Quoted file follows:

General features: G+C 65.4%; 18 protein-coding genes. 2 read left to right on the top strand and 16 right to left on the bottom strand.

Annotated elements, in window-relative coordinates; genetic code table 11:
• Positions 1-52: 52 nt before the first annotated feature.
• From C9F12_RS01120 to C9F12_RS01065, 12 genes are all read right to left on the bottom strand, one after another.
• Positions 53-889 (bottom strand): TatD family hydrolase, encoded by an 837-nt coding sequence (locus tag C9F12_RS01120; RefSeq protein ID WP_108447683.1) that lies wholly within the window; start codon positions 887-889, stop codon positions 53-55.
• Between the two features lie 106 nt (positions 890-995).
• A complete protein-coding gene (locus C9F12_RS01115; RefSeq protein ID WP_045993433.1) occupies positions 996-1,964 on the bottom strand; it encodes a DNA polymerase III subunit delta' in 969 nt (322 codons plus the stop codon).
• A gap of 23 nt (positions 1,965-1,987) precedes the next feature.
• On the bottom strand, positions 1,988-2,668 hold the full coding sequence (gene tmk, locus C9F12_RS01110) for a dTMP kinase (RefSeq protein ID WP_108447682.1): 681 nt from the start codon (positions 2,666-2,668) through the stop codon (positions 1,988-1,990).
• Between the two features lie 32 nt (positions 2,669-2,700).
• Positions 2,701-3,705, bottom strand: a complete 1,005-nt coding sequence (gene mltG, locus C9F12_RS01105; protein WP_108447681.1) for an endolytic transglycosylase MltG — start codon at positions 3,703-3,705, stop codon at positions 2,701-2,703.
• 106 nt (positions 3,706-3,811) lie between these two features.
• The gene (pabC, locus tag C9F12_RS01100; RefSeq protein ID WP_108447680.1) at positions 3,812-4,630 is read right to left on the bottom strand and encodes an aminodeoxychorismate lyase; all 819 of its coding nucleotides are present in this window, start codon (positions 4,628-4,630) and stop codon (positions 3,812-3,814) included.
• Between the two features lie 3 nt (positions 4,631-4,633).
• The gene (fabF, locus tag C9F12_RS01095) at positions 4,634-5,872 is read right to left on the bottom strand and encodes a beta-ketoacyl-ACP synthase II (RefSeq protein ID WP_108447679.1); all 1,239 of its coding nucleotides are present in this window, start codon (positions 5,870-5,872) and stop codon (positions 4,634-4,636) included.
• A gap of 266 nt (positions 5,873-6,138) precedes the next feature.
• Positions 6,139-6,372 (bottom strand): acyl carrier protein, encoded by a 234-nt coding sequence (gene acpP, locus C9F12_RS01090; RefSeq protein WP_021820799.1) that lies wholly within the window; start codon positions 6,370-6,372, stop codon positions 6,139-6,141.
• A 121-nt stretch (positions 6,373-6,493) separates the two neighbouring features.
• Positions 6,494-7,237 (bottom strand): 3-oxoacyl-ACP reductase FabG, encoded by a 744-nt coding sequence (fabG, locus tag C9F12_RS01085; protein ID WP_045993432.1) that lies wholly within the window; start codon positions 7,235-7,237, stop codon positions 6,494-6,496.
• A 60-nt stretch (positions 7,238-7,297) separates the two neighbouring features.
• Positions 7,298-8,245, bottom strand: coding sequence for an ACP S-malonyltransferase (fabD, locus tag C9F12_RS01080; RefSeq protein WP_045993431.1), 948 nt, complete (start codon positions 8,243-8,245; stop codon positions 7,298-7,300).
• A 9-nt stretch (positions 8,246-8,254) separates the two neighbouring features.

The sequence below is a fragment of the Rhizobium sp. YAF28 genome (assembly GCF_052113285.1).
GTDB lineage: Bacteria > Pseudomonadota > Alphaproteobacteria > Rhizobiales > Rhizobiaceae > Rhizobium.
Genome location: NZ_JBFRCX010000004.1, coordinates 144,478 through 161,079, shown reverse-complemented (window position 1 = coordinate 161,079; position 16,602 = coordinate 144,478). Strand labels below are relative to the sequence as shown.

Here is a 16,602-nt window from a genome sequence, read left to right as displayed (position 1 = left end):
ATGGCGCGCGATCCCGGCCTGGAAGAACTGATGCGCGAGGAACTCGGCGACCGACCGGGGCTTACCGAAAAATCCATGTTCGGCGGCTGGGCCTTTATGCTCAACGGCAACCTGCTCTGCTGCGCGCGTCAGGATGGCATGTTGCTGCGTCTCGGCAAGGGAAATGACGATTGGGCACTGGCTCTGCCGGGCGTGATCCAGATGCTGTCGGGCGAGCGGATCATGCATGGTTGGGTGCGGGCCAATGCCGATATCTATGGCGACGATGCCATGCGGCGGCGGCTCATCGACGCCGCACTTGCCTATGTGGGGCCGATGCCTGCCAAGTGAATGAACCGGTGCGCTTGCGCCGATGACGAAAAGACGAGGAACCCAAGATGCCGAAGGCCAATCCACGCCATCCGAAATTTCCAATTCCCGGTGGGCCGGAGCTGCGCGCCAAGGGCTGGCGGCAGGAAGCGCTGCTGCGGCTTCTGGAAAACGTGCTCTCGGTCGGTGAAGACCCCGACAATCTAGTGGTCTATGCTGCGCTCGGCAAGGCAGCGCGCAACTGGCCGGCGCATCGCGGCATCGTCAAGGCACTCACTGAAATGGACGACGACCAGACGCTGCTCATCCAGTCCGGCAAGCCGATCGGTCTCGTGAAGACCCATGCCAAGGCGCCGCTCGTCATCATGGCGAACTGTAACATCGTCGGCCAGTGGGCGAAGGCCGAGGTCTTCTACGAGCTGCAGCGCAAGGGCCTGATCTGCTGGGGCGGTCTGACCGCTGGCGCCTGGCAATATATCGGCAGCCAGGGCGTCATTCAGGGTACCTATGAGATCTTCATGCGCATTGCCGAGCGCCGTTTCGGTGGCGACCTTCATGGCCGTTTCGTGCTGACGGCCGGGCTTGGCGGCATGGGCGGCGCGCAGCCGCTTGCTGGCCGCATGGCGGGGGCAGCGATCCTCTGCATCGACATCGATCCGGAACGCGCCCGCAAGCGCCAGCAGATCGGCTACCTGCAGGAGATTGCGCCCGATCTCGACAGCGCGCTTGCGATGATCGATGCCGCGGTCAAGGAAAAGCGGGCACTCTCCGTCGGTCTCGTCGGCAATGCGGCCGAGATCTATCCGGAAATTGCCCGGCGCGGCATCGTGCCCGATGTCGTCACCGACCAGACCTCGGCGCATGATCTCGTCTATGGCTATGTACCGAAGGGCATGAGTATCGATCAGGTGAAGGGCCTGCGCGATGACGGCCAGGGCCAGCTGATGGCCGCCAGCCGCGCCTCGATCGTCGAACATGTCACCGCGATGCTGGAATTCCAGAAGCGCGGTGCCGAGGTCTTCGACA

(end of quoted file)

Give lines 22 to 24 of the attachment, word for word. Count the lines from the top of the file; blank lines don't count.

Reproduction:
• A 9-nt stretch (positions 8,246-8,254) separates the two neighbouring features.

The sequence below is a fragment of the Rhizobium sp. YAF28 genome (assembly GCF_052113285.1).
GTDB lineage: Bacteria > Pseudomonadota > Alphaproteobacteria > Rhizobiales > Rhizobiaceae > Rhizobium.